Thursday, July 23, 2009

Walking With You - Sea of Grief

I have been following a blog called The Beauty of Sufficient Grace and Kelly, the founder, has created Sufficient Grace Ministries to help those that has lost a child. On her blog she has created a study called Walking With You where women tell their stories, read each others grieving, while praying for each other and helping to comfort one another.

Comforting Others With the Comfort We Have Received
(2 Corinthians 1:3-4)
Please read Kelly's post this week - it covers a lot! Maybe it will help you or someone you know that is grieving.
Grief (as defined by
1.keen mental suffering or distress over affliction or loss; sharp sorrow; painful regret.
2.a cause or occasion of keen distress or sorrow.—Idioms
3.come to grief, to suffer disappointment, misfortune, or other trouble; fail

Did you notice that fail was used to define grief? Amazing - that is one of the first things I think of when I think about our loss of Hudson. That I failed; that I did something wrong; that it is my fault. Women give birth everyday - it's supposed to come natural. Mine surely didn't. What's natural about a 20-something year old healthy and active woman having her child die for no apparent reason?
Grief is not something I had ever truly experienced - of course I have known people to die, but it is usually expected when it's your grandparents, not your child. The entire time John and I dated we had never experienced anyone in our families to die; in November we had to fly to Pittsburgh for his grandfather's funeral. Not two months later we were having to plan our baby's funeral. Does that make sense? No, it doesn't. I know I have mentioned this before, but the death of a child is the most difficult type of grief to experience - you lose more than just the physical being of that child. You lose the memories you had planned to make and the plans you had for your future children. I truly cannot say that to people enough because I want them to know that me being sad about Hudson is real and not just me saying, "Pity party, table for one please".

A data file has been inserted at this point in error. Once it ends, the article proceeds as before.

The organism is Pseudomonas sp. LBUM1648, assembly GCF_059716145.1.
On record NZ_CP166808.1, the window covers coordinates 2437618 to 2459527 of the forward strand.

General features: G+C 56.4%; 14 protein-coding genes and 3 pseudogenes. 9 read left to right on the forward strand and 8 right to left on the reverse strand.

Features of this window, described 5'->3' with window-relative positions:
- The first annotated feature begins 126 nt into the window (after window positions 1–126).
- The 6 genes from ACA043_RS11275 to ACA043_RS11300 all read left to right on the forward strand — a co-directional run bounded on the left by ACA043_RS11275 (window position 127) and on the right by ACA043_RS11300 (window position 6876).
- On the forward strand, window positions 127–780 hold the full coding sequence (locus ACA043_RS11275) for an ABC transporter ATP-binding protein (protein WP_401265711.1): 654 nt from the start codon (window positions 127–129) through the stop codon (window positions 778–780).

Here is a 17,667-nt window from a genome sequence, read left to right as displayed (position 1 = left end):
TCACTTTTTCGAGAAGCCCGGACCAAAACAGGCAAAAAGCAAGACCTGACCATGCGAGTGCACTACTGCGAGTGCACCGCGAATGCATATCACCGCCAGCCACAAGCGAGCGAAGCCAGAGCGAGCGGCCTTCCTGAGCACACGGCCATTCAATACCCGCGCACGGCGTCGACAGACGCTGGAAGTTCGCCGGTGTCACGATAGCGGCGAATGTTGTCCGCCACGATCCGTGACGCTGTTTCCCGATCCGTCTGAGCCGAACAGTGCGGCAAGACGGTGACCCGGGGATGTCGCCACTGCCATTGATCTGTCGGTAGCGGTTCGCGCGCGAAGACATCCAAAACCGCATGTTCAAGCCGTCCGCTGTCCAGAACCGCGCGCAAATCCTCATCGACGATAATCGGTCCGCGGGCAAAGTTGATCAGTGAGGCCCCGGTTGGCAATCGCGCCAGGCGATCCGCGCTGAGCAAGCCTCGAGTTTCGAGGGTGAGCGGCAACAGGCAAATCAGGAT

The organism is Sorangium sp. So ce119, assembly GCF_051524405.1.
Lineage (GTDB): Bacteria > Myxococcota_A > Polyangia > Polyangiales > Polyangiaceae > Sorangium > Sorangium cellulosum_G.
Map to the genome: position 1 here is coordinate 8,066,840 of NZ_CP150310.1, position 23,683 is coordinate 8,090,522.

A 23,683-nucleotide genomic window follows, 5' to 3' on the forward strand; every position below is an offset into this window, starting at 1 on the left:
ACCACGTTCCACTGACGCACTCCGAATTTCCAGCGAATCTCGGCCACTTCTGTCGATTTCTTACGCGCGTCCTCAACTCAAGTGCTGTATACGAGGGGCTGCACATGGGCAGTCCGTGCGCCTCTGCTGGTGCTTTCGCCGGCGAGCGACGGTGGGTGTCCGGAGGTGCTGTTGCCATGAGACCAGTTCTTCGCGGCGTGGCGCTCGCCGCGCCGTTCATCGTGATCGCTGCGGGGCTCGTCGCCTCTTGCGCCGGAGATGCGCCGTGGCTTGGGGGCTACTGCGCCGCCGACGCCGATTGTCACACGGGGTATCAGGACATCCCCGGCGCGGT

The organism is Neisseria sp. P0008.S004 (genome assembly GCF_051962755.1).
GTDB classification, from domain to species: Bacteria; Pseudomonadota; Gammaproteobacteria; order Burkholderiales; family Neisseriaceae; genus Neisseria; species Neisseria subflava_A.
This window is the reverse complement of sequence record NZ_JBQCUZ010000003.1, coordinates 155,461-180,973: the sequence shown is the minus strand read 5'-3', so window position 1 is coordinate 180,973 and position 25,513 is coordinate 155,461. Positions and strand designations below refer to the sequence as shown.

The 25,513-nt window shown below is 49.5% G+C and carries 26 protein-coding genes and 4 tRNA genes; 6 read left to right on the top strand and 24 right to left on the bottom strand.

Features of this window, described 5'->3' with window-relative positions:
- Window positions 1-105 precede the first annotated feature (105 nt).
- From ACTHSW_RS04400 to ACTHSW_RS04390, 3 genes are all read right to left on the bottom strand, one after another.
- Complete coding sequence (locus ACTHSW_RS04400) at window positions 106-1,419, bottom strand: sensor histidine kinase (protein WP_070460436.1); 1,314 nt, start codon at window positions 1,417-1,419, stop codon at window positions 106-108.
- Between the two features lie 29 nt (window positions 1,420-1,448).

I know I wrote in an earlier post, months ago, that I refused to be sad in front of people. I hate to be seen without a smile on my face. The first week I went back to work I hated for people to hug me and try to console me because it made me cry and I didn't want to be seen as weak. I hated grieving and I was mad that I had to be sad - mad that this happened to me. Was I mad at God? No - I was mad at myself knowing that I had somehow caused this to happen. Some days I would sit at my desk and just break into tears - God bless those women in the mortgage department for letting me cry and crying with me those very hard days. They listened to me everyday when I was asking why, why, why. Not that my friends and a couple of other wonderful friends at the bank didn't listen and let me cry - they were just around me constantly.
After Hudson's death I needed to throw myself into something - a project to keep my mind occupied. Nothing worked; I lost my organizational skills and memory. I literally couldn't function and hold it together - behind closed doors. On the outside I had it together, knowing that I had to - that others were watching and I wanted so badly to set a good example; a Godly example. I knew that God had a reason for why this was happening to me and I knew that I had to have faith to believe that He was not going to let me fall.